What Do Fruit Bats Eat
The Fruit Bat is a Megabat, also known in some parts of the world as the Flying Fox. These bats differ in sizes depending on their habitat. Some fruit bats are not more than 2 inches in size whilst others measure 16" in length. Some of these bats weigh an ounce or two while others, a couple of ounces. If you have found an injured Fruit Bat and need to take care of it or are simply curious about this flying mammal's habits you may ask yourself : “What Do Fruit Bats Eat?” This AnimalWised article will attempt to answer that query and provide you with fun facts about not only their diet but their habitat, distribution, and features of these furry flyers.
An anatomy prepared for survival
The Fruit Bat has an amazing overall vision. This is essential for it to use along with its sense of smell to locate food sources. Its senses serve to help them walk away from difficult situations. The Fruit Bat is also equipped with sharp incisors and teeth types to break through the skin of the fruit. Their long tongues unroll when they feed on fruits and nectar, then roll back up and remain within the mouth rather than internally around the rib cage. They are batty about fruits, by the way. This is why they are called Fruit Bats.
Fruits For The Furry Flyer
The Fruit Bats thrive successfully especially in Egypt. They live in areas where there is plenty of food. Thick regions with forested expanses covered in fruits are a common place to find these creatures. Many Fruit Bats live in warm climes with tropical features, because fruits grow throughout the year here, as many fruit Bats have to travel long distances during certain times to find fruits at certain times of the year.
Fruit Bats may be called Flying Foxes, but they are nothing like foxes. Foxes hunt for meat and mammals. However, fruit Bats have a serious taste for all types of fruits ranging from bananas to mangos, dates, avocados, wild dates and any type of pulpy fruit. Just about every kind of fruit is good for these bats. However, they will avoid any fruit that is very bright in color and have a strong smell.
They can also eat unripe, insect impacted fruit as well. This makes them survive in surroundings where fresh, ripe fruit may not be available.
Fruit bats can also be seen eating small insects, just like regular bats. However, also eating fruit is considered an evolutionary advance. Consuming a different type of food other than insects ensures their survival because if there are not enough insects around, the Fruit Bat can still make it. The evolution process through which this bat has emerged is thought to be extremely complex, therefore.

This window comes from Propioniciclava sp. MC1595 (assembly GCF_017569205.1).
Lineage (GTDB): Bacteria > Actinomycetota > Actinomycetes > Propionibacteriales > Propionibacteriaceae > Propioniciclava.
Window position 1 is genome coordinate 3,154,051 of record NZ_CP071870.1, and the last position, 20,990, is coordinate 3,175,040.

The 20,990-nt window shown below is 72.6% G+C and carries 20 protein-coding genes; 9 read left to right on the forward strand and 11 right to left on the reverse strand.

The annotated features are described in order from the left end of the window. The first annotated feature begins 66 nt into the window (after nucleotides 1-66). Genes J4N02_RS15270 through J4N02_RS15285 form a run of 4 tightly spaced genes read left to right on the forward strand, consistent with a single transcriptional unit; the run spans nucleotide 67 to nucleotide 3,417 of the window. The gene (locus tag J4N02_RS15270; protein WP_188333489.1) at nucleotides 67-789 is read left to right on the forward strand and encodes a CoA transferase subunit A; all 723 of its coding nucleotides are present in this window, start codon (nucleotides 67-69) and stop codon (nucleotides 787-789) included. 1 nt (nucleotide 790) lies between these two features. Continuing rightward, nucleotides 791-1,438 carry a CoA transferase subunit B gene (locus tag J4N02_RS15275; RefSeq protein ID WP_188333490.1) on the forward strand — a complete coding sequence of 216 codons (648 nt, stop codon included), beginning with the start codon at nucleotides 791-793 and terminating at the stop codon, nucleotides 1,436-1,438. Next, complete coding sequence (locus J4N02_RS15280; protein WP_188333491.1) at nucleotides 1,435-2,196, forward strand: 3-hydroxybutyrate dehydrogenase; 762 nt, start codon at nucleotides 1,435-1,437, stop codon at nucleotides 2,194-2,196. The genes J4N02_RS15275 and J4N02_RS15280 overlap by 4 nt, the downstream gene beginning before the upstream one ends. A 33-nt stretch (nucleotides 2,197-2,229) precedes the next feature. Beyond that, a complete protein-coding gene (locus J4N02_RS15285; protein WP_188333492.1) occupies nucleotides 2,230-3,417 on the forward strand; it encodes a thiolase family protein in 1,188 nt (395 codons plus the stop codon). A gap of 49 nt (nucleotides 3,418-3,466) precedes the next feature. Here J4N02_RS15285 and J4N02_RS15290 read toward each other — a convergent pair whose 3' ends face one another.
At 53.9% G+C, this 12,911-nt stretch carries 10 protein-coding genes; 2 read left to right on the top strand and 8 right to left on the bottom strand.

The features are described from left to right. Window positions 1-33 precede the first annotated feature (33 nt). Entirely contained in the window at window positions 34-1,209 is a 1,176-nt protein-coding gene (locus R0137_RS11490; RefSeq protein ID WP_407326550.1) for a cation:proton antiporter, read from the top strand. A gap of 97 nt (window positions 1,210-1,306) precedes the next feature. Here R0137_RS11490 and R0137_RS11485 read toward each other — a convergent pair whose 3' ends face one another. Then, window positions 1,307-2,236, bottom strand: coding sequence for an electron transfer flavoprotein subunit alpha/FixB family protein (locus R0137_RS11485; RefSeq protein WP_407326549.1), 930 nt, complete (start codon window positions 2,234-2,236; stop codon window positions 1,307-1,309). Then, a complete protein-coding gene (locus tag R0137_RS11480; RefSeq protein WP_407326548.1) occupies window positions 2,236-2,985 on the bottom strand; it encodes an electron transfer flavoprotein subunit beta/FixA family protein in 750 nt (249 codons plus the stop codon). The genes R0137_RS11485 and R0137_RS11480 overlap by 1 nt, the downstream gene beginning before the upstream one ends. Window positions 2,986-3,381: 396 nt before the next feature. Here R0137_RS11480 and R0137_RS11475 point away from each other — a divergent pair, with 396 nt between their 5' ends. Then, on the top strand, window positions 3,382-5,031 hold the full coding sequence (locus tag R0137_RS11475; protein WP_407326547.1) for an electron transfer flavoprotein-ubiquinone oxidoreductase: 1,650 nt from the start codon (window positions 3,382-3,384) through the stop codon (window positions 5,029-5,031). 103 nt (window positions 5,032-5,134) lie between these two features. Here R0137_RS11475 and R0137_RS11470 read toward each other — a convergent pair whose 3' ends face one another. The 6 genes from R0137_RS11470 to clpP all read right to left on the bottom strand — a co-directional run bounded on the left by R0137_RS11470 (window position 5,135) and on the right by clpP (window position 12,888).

Finding the Food
Fruit bats do not spend time in caves or caverns, like other bats. Instead, they hang from fruit producing trees, such as mango and banana trees. Daily activity of these bats involves looking for food.
Fruit Bats use both smell and vision to find food. Hundreds of different types of fruits grow on trees and plants the bat is able to consume. Fruit bats either linger in the air and eat or land in order to eat their food. The larger they are in size, the tougher it is for them to eat the fruit without landing, in mid-air.
Although people commonly think they will eat the whole fruit, this isn't so. Once the bats crush into the fruit using their teeth, they consume their pulp and juices. They can also feed on a fruit tree's nectar, which is found in fruit blossoms. Their eating habits are benefiting the environment on account of cross-pollination qualities. As they chew in the fruit, they will usually spit out the seeds, which is how many of these fruit plants spread. Moreover, grains of pollen are caught in the fur and some of this rubs on to other flowers visited by the bat. The bat, therefore, pollinates the flowers, permitting trees to develop seeds and fruits.
The fruit bat's environment
Fruit Bats are found not only in Africa and Asia but also the Middle East and Australia. These bats live in colonies of different sizes. These Fruit Bats believe strength is in numbers and they reside in large colonies. Within each colony of the Fruit Bat, there are sub-colonies. Each has one male and around 8 females. They form close bonds with subgroups. The colony communicates throughout the day. Bats use visual orientation and echolocation to study and move around in their environment. Female Fruit Bats carry their young till they are 3 months old, during which time they will also feed their baby while in search for food too.
The Fruit Bat is an unusual species and is considered a rare example of evolution to meet the survival needs of the genus.
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